BSc in Business, Language and Culture

The BSc BLC will give you knowledge about international business conditions and the cultural, economic and social differences that companies need to understand to do business in foreign markets. You will also gain language skills in German, French or Spanish.

Globalisation is connecting businesses and organisations all over the world. Managers and specialists do not only need to be skilled in economics and business administration; they also have to be able to understand and deal effectively with cultural differences and diversity.

When business meets culture
The programme focuses on the intercultural aspects of internationalisation. You will learn about the differences and similarities between cultures – and how to handle the challenges that cultural differences create in a business context.

You will learn to look critically on modern business practices and problems, and understand how globalisation affects the way in which companies and organisations operate in and across different international regions.

The BSc BLC will, in addition to intercultural competencies, provide you with a broad understanding of business administration. You will learn how to identify and solve business and organisational challenges that transgress national, regional, cultural and linguistic borders. You will likewise learn how to handle communication challenges both internally within the company and with the external environment. You will furthermore gain an insight into the fields of international economics, finance, statistics, strategy and accounting.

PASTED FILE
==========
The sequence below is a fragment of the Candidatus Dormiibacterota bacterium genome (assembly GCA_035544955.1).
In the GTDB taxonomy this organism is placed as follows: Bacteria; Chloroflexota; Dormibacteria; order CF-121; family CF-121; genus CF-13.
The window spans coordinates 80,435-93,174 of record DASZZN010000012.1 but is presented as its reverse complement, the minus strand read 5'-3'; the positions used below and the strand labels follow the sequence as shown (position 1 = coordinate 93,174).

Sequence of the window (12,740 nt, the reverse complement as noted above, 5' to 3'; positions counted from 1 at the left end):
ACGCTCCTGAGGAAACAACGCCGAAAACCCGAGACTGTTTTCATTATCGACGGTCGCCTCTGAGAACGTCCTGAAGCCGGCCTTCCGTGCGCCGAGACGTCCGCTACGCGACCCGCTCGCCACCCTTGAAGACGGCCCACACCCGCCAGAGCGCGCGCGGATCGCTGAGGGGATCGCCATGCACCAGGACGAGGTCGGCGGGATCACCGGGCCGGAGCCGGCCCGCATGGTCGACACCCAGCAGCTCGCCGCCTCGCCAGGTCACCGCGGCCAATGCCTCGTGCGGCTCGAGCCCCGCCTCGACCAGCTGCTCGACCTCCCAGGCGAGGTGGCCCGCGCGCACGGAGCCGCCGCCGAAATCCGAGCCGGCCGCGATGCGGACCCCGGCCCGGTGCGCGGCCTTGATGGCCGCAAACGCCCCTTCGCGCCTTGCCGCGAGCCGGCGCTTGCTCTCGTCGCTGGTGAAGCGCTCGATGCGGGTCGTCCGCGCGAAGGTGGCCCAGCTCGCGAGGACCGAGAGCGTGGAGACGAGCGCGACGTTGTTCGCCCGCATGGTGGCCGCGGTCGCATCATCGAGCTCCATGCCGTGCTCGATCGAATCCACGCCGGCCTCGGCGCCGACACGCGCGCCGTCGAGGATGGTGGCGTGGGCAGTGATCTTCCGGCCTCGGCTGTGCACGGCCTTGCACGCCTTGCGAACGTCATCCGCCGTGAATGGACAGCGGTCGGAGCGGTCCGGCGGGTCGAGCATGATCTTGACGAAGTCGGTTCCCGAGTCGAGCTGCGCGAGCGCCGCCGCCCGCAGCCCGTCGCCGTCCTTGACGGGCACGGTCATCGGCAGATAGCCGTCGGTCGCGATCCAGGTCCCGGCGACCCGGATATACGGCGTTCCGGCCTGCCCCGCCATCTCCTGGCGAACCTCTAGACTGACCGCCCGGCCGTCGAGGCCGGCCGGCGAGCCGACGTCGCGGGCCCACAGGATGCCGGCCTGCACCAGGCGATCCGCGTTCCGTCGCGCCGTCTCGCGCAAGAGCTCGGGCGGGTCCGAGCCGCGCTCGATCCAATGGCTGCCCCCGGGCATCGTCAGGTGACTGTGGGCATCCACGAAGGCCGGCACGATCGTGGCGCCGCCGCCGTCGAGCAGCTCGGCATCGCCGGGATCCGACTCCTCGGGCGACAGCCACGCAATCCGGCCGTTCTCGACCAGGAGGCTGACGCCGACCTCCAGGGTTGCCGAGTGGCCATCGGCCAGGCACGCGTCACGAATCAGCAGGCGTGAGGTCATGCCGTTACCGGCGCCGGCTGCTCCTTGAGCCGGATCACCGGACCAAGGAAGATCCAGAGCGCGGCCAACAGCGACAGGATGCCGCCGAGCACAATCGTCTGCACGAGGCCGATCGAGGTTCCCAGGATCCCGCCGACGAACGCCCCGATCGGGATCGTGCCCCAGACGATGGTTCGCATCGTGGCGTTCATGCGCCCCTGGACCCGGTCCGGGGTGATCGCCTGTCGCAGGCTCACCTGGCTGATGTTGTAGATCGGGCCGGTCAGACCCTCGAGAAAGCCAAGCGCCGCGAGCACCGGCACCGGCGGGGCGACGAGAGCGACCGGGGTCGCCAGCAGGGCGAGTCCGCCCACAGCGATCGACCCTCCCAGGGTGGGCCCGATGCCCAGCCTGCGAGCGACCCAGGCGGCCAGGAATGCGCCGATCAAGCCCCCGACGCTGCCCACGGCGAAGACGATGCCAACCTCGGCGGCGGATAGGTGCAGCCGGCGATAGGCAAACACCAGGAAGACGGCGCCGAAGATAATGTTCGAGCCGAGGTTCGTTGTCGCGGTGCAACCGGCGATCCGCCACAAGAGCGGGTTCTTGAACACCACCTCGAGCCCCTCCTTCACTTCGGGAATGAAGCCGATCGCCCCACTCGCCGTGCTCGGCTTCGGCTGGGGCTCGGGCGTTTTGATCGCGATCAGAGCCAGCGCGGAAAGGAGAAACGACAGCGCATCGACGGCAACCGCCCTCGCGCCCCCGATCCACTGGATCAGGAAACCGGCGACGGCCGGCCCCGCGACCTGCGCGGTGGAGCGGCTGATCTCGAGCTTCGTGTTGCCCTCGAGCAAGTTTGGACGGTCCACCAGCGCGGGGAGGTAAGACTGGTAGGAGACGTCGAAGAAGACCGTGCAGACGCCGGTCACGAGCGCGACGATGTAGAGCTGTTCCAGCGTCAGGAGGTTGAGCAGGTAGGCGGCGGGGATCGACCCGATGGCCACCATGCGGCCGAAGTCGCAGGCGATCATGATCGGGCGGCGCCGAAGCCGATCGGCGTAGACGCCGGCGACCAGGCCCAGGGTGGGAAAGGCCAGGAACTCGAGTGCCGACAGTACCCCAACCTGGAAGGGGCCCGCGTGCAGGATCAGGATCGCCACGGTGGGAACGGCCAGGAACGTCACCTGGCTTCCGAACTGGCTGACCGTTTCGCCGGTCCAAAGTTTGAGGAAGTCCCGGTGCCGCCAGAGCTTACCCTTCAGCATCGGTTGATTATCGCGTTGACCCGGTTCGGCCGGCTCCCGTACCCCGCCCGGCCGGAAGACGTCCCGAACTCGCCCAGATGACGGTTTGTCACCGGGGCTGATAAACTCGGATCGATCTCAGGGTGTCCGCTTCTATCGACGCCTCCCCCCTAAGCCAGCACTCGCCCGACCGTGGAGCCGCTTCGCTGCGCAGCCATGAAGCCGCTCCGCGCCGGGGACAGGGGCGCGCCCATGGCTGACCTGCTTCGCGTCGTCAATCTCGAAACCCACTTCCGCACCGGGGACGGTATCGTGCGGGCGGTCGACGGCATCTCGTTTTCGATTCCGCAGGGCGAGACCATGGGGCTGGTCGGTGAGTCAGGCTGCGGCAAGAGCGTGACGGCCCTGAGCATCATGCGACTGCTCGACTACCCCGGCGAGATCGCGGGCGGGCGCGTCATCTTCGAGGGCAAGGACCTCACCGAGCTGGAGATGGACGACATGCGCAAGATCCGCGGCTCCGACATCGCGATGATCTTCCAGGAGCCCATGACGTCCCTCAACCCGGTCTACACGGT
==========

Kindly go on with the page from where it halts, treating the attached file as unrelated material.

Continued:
Doing business in an international setting
You will explore the business settings, language and culture of two language areas. The first area is Britain and the United States, while the second depends on the language you have chosen to study: German, Spanish or French. The areas are not only Germany, Spain and France, but also parts of Latin America and Africa, respectively. You are presented with the economic, political, historical and cultural aspects of your two language areas – and how these factors have shaped business structures and practice.

Hands-on international experience
During your fifth semester, you will go to a CBS partner university in a region in which your chosen second language is spoken: German, Spanish or French. The language and area studies in your second foreign language will be concentrated on the first four semesters so you will already have a solid language and culture foundation when you go on exchange.

Language comprehension
In the BSc BLC programme you will have special courses taught in your chosen second foreign language, that is, courses taught in German, French or Spanish. These courses are called 'Area Studies' and have two dimensions: content and language.

  •  The content dimension refers to gaining knowledge of the social, historical, political and economic aspects of the countries with your chosen foreign language. This will increase your nation-specific knowledge and your cultural understanding.
  •  The aim of the language dimension is to improve your grammar skills, pronounciation and language fluency. Developing listening and comprehension skills will likewise be of top priority, which are also needed to make course presentations and participate in class discussions.

Challenges in BSc BLC

Many of the challenges of studying at university are the same for all programmes. You can read more about these challenges at Daily life as a student

Each study programme also has some particular challenges that are important to think about before you choose the programme. How well do these challenges correspond to the sort of person you are, how you like to work and the things you are good at?

Second foreign language: